Avoid Biological Reductionism
One of Dr. Temple Grandin’s newest books, The Autistic Brain: Helping Different Kinds of Minds Succeed, opens to us the science of neuro-imaging to remind us that many of our children’s odd fears, challenges, and even sensory strains are rooted in real, visible brain differences. She writes, “My left ventricle is so long that it extends into my parietal cortex. And the parietal cortex is known to be associated with working memory.” She adds, “The disturbance to my parietal cortex could explain why I have trouble performing tasks that require me to follow several instructions in short order.” (p. 27)
Dr. Grandin underwent multiple MRI’s to reveal isolated areas of function (or malfunction) which impact face recognition, memory, and more. This is a fascinating book.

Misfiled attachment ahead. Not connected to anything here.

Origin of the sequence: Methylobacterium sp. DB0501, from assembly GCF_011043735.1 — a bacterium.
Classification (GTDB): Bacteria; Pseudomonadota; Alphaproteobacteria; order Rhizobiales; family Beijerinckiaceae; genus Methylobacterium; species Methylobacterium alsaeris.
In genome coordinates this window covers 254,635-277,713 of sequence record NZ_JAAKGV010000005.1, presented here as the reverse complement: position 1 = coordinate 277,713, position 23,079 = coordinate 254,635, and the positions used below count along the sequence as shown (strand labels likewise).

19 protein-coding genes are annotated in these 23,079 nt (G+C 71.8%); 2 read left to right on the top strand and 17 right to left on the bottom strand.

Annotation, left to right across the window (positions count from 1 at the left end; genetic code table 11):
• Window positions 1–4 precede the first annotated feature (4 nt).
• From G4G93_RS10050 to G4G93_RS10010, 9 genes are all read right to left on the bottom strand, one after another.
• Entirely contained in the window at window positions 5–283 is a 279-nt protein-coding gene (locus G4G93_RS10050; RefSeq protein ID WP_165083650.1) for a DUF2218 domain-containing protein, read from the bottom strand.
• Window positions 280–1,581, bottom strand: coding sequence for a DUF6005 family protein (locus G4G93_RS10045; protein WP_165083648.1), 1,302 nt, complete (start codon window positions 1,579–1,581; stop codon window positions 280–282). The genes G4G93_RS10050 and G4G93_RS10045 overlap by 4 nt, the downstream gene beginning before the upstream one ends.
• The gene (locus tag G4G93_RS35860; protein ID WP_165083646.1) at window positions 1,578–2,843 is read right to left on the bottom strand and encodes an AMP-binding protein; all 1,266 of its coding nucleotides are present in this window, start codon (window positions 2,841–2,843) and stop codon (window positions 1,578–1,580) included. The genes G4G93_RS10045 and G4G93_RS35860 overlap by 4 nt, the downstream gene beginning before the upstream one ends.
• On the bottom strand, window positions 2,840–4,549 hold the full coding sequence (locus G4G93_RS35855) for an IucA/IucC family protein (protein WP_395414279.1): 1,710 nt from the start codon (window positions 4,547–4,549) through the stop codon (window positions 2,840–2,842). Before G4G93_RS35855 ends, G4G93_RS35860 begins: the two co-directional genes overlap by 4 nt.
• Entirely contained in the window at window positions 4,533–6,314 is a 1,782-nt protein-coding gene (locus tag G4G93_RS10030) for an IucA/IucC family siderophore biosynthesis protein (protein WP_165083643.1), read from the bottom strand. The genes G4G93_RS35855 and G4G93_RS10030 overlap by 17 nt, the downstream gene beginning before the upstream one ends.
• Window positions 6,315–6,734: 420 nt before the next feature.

Yet on page 145 of Different Learners, an easy read by another of my favorite thinkers, Jane M. Healy, Ph.D., we receive this wise, simultaneous caution against “biological ‘reductionism’”:
As we evaluate any new development in the science of the brain, it is a good idea to keep in mind that our real purpose — and that of the scientists — needs to be helping living, breathing, wiggling, giggling children…. Scientists and scanners may isolate a single neuron that recognizes your grandmother’s face, but they are a long way from truly understanding your entire, unique subjective experience of being with your grandmother.”